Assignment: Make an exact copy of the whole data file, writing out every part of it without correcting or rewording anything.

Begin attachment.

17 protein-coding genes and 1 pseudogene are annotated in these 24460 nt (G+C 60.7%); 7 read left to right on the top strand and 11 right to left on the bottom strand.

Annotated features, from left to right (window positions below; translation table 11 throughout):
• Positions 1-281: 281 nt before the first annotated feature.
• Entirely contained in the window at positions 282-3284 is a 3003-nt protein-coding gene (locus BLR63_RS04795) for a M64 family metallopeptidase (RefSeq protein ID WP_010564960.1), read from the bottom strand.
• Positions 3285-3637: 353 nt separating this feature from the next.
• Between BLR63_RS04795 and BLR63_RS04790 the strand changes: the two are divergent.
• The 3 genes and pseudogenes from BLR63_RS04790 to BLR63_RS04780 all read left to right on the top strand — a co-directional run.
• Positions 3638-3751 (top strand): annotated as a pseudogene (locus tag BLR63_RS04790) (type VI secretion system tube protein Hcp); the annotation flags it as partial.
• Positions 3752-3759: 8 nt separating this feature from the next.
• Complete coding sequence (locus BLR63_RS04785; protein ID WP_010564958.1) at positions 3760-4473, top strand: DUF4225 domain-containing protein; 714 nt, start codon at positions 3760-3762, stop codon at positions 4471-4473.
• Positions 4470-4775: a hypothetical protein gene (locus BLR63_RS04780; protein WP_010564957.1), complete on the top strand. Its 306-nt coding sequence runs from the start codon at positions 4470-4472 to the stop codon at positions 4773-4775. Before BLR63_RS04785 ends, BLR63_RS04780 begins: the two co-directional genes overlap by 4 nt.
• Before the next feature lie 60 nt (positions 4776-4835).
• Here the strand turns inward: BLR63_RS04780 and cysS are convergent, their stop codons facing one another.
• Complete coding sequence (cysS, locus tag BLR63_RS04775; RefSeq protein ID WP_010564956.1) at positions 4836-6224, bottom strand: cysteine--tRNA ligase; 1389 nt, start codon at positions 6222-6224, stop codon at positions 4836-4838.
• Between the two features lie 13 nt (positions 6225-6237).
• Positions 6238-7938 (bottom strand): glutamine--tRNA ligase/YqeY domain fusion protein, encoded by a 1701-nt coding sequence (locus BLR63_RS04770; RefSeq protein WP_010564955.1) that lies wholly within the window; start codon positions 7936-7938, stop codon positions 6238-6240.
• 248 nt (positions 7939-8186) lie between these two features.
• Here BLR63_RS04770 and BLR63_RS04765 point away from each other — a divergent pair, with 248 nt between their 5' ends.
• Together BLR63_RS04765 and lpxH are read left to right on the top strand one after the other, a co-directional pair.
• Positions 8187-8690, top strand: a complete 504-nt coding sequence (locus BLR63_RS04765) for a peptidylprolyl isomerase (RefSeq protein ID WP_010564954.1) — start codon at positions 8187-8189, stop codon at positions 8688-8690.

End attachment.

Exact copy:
17 protein-coding genes and 1 pseudogene are annotated in these 24460 nt (G+C 60.7%); 7 read left to right on the top strand and 11 right to left on the bottom strand.

Annotated features, from left to right (window positions below; translation table 11 throughout):
• Positions 1-281: 281 nt before the first annotated feature.
• Entirely contained in the window at positions 282-3284 is a 3003-nt protein-coding gene (locus BLR63_RS04795) for a M64 family metallopeptidase (RefSeq protein ID WP_010564960.1), read from the bottom strand.
• Positions 3285-3637: 353 nt separating this feature from the next.
• Between BLR63_RS04795 and BLR63_RS04790 the strand changes: the two are divergent.
• The 3 genes and pseudogenes from BLR63_RS04790 to BLR63_RS04780 all read left to right on the top strand — a co-directional run.
• Positions 3638-3751 (top strand): annotated as a pseudogene (locus tag BLR63_RS04790) (type VI secretion system tube protein Hcp); the annotation flags it as partial.
• Positions 3752-3759: 8 nt separating this feature from the next.
• Complete coding sequence (locus BLR63_RS04785; protein ID WP_010564958.1) at positions 3760-4473, top strand: DUF4225 domain-containing protein; 714 nt, start codon at positions 3760-3762, stop codon at positions 4471-4473.
• Positions 4470-4775: a hypothetical protein gene (locus BLR63_RS04780; protein WP_010564957.1), complete on the top strand. Its 306-nt coding sequence runs from the start codon at positions 4470-4472 to the stop codon at positions 4773-4775. Before BLR63_RS04785 ends, BLR63_RS04780 begins: the two co-directional genes overlap by 4 nt.
• Before the next feature lie 60 nt (positions 4776-4835).
• Here the strand turns inward: BLR63_RS04780 and cysS are convergent, their stop codons facing one another.
• Complete coding sequence (cysS, locus tag BLR63_RS04775; RefSeq protein ID WP_010564956.1) at positions 4836-6224, bottom strand: cysteine--tRNA ligase; 1389 nt, start codon at positions 6222-6224, stop codon at positions 4836-4838.
• Between the two features lie 13 nt (positions 6225-6237).
• Positions 6238-7938 (bottom strand): glutamine--tRNA ligase/YqeY domain fusion protein, encoded by a 1701-nt coding sequence (locus BLR63_RS04770; RefSeq protein WP_010564955.1) that lies wholly within the window; start codon positions 7936-7938, stop codon positions 6238-6240.
• 248 nt (positions 7939-8186) lie between these two features.
• Here BLR63_RS04770 and BLR63_RS04765 point away from each other — a divergent pair, with 248 nt between their 5' ends.
• Together BLR63_RS04765 and lpxH are read left to right on the top strand one after the other, a co-directional pair.
• Positions 8187-8690, top strand: a complete 504-nt coding sequence (locus BLR63_RS04765) for a peptidylprolyl isomerase (RefSeq protein ID WP_010564954.1) — start codon at positions 8187-8189, stop codon at positions 8688-8690.